David Trone takes the self-funding crown for congressional candidates partly because he has given money to his own campaign as direct contributions — not loans to be paid back through subsequent fundraising. (Marlon Correa/El Tiempo Latino)

Maryland Democratic congressional candidate David Trone has put another $2.5 million of personal funds into his campaign for the 8th District Democratic nomination, according to new filings with the Federal Election Commission.

The latest contributions, combined with the $9.9 million reported on his first-quarter campaign finance disclosure last week, makes Trone the heaviest self-funding House candidate ever.

Trone spokesperson Mary Werden declined to comment on the donations and said the campaign does not publicly discuss strategy.

Notice of the two contributions, one for $977,000 and the other for $1,504,000, were filed with the FEC on Friday and Sunday respectively. Federal election law requires special notice for all contributions of $1,000 or more made less than 20 days but more than 48 hours in advance of an election. The primary is April 26.

Even without Trone’s money, the 8th District race has become the priciest House contest so far in the 2016 cycle at $4.3 million, according to data compiled by the non-partisan Center for Responsive Politics. Most of that sum ($3.3 million) has been spent by two candidates: former news anchor Kathleen Matthews and State Sen. Jamie Raskin. Matthews reported last week that she put $500,000 of her own money into her campaign.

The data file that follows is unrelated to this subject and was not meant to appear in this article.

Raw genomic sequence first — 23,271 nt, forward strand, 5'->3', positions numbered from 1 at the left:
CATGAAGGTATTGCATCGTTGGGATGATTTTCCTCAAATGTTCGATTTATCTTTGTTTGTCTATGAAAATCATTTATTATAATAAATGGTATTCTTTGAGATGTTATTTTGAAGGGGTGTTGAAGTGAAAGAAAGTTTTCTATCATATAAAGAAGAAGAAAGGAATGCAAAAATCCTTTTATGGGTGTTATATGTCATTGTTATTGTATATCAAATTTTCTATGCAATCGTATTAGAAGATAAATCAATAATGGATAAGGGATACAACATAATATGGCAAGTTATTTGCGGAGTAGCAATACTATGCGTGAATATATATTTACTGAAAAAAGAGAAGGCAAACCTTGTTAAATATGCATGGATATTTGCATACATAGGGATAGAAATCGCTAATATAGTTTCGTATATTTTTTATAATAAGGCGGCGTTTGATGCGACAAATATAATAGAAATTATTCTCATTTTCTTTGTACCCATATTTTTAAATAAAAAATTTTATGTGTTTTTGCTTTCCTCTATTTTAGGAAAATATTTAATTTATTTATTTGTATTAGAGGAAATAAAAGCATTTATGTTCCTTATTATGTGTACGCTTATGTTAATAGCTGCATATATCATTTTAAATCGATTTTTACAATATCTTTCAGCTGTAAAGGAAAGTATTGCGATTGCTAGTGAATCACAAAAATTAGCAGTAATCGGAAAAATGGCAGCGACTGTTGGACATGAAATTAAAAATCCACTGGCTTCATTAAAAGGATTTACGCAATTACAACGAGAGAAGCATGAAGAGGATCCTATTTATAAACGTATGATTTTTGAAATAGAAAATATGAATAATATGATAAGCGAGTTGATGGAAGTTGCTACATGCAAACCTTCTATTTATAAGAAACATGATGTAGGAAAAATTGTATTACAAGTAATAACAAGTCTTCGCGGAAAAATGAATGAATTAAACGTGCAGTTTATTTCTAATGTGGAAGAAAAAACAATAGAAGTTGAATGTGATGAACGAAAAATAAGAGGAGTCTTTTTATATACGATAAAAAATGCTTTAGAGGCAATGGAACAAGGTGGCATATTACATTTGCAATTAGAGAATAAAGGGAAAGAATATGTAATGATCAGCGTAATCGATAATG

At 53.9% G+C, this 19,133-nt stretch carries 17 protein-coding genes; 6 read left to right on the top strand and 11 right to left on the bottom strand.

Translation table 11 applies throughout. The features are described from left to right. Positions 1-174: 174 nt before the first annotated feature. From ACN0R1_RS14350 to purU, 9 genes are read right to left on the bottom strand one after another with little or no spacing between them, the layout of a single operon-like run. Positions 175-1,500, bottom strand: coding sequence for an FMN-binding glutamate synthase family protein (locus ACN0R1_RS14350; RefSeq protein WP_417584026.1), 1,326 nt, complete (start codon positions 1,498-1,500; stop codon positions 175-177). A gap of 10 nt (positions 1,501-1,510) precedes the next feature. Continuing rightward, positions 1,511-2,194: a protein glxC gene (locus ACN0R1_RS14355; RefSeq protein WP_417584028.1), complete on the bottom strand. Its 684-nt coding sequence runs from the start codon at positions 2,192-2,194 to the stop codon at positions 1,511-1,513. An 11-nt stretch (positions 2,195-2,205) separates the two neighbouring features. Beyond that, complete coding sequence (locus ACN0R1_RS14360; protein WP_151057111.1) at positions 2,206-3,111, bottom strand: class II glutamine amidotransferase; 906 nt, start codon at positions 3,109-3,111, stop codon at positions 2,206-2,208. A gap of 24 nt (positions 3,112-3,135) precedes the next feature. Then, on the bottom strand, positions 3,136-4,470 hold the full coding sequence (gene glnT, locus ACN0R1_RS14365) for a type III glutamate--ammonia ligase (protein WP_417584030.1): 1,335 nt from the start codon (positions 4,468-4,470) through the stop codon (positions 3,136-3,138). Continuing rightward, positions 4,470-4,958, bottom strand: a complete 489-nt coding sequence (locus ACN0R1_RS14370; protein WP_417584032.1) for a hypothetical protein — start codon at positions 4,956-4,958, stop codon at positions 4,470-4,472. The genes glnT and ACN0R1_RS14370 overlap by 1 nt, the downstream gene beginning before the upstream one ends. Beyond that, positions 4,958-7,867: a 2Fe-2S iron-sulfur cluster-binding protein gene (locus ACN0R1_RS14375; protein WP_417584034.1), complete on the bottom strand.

The total collected by candidates other than Trone through traditional fundraising ($6 million), trails only the $9.2 million in Wisconsin’s 1st District House race, nearly all of it amassed by the incumbent, House Speaker Paul Ryan (R-WI).

Trone takes the self-funding crown in part because he said his money is in the form of direct contributions — not loans to be paid back through subsequent fundraising.

Democrat Phil Maloof loaned his campaign close to $10 million in two 1998 losses (one a June special election, the other the November general) for New Mexico’s 1st District House seat. Part of the loan was repaid, resulting in a net self-funding of a little over $6.3 million (about $9.2 million in current dollars), according to center data.

West Virginia Democrat James Humphreys loaned his campaign $7.8 million (about $10 million in current dollars) in 2002, when he lost to then-Rep. Shelley Moore Capito (R) in the state’s 2nd Congressional District.